With support coming from BBC introducing, as well as constant gigging up and down the country, I thought it would be a good opeertunity to catch up with Charlie, with his latest single, Scared to be lonely, being released today.
For those out there who haven’t heard of you or your sound before, how would you describe yourself and who would you liken yourself to?
I’m Charlie Moss, an indie rock / dream pop artist from Brighton taking influence from the likes of Vampire Weekend, Catfish & The Bottlemen and Seagirls. I took huge inspiration from The 1975’s first album, that breakthrough of a new wave of indie rock / pop really connected with me.
Your latest single is called “Scared to be lonely”. Where did the name and the lyrics come from?
The name of the track came from the message I try to convey in the song; so pretty much as it sounds, fearing being alone, or losing the one you love. Lyrically I just wanted to say everything that you feel when you’re fearing losing someone. In a bittersweet way, I always think that when you lose someone close, you want to act as if you don’t care when deep down you’re dreading the thought of having to live without them. Finding it hard to sleep, batting with your mind and also not wanting to think about them but at the same time be willing to do anything to have that person back.
Is this single a hint of more new music on the way?
It definitely is. I’ve set myself a goal to release at least 4 singles in 2020, so starting the year with this single is definitely going to be a sign of more music to come!
Who produced the singles, and have you worked with them before? How was it working with them?
Josh Harrison (Royal Blood & The Cure) produced the single. I’ve actually written with Josh before and he’s produced my latest 2 singles in which I’m incredibly happy with. I get on really well with Josh and we always have a laugh together in the studio which definitely helps loosen the intensity of mixing a track. We’ll be working together on my next single and hopefully getting back in the studio as soon as possible.
Where did the album art come from?
A good friend of mine Harry Giles has produced the artwork for my latest 4 singles. I’m really into photography, especially lighting / long exposure and each photo portrays a message behind the single it represents. I’m not opposed to having myself on the artwork but I feel that art and photography will be much more appreciated and relatable than having my mug on the front!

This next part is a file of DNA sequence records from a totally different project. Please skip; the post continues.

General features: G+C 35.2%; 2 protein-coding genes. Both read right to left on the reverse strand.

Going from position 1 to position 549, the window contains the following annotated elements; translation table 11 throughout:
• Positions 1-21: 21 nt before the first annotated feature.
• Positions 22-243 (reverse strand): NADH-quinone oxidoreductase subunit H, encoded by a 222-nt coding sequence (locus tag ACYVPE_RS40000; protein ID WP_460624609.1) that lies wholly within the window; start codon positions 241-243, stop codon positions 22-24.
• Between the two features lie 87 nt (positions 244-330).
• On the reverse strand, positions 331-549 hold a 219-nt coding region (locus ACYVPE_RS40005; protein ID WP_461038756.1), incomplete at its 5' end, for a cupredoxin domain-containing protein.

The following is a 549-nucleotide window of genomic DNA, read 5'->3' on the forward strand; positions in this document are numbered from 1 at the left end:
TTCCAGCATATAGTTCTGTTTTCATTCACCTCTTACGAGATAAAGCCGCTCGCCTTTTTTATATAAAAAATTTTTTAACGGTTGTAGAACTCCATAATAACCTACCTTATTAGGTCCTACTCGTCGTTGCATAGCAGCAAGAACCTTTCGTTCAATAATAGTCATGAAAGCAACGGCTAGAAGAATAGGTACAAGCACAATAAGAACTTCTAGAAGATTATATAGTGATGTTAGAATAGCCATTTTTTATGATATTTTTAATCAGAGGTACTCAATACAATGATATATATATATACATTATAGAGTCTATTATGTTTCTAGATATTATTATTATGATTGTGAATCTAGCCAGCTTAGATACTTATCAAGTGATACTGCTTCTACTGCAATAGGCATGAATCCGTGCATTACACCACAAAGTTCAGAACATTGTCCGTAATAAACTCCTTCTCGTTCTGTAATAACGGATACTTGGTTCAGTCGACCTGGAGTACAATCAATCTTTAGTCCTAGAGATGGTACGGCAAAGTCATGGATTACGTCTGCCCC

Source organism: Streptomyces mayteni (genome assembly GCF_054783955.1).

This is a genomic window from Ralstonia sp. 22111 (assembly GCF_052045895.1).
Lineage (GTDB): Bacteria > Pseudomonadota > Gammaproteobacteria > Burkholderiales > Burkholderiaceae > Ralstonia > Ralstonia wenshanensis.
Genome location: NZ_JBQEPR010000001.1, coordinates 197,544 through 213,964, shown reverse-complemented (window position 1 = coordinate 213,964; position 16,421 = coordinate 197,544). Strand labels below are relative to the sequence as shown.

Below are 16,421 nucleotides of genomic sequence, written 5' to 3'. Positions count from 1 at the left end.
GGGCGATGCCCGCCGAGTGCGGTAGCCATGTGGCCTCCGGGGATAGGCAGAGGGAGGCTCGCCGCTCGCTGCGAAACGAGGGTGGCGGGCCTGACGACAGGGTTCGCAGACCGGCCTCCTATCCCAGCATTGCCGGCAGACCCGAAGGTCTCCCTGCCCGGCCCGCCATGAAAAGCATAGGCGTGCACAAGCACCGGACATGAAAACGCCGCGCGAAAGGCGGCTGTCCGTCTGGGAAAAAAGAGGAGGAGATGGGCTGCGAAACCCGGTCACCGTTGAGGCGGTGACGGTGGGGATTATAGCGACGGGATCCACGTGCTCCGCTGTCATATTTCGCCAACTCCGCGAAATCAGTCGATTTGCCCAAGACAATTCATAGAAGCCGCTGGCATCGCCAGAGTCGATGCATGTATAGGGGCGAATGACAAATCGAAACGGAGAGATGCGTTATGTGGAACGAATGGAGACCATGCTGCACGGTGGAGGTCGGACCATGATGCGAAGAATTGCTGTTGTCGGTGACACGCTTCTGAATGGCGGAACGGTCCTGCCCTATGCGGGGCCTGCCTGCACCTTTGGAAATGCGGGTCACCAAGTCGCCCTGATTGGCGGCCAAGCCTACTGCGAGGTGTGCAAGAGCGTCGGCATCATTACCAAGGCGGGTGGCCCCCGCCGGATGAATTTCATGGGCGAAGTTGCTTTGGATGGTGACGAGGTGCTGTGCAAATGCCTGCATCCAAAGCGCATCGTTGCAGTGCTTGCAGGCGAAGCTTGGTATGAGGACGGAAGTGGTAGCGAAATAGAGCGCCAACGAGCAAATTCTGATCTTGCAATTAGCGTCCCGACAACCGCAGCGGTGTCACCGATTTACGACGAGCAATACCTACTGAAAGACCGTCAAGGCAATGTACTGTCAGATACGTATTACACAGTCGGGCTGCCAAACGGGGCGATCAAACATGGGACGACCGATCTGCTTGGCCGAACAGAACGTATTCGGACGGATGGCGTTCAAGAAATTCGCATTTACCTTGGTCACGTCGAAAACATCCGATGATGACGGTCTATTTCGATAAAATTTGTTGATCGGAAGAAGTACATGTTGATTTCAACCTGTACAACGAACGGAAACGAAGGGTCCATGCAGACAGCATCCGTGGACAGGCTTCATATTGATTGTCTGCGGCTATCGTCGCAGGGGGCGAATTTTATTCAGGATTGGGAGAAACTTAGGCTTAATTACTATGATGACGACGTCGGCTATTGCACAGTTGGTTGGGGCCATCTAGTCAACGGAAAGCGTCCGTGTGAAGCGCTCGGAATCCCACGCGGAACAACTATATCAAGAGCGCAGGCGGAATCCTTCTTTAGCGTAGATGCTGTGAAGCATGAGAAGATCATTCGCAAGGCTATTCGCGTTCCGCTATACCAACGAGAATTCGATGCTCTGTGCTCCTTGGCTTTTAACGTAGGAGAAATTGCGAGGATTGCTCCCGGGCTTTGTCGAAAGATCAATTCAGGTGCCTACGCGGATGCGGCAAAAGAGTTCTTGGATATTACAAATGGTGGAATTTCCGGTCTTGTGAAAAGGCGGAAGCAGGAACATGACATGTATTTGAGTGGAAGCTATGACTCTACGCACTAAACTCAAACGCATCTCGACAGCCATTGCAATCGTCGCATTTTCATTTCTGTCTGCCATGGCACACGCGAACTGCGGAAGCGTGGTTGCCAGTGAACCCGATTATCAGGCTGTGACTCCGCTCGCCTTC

Where did music first start for you?
I first started playing the drums when I was 8 followed by the guitar when I was 10. I’d grown up listening to my dads old rock CD’s and vinyls showcasing the greats such as Led Zeppelin, Pink Floyd, The Who and Hendrix, so I knew from a very young age that I wanted to be a ‘rockstar’ and as I grew up I took more interest in the guitar and emotion behind songwriting. I really started to connect more with songs lyrically after I began writing my own stuff, and instantly wanted to make other people to feel the same. I released my first EP when I was 17 and really got into gigging and developing myself as an artist since turning 20. I only feel that within maybe the past year I’ve found the direction that I want to go in, and the kind of music I want to write and release into the world.
Any plans for any tours/festivals this year?
I’ve got a couple of gigs coming up (unannounced at the moment!) to try and promote the new single as well as a live appearance on Hailsham FM on March 19th. I’ve got a few festivals that I’m in contact with around the South which will be awesome, keep an eye out on my social media pages for those announcements!
Planning to get myself on a mini-tour after festival season, hoping to tie in with the release of single number 3 of the year.
Where can we find out more about you?
You can find me on these websites!
Anything else you would like to tell us?
As cheesy and cliche as it sounds, don’t give up. I’ve been trying to break into the industry for 4 years now and still feel like I’m a world away from where I want to be, but writing songs from a personal perspective and putting your emotions into the world for everyone to see is incredibly rewarding. The process from scribbling down lyric ideas in my room to recording and releasing, then playing those songs in front of people who have taken time out their lives to see you, I don’t think any feeling can top that.
I’d like to thank Charlie for taking the time to speak with me, and wish him all the best for 2020.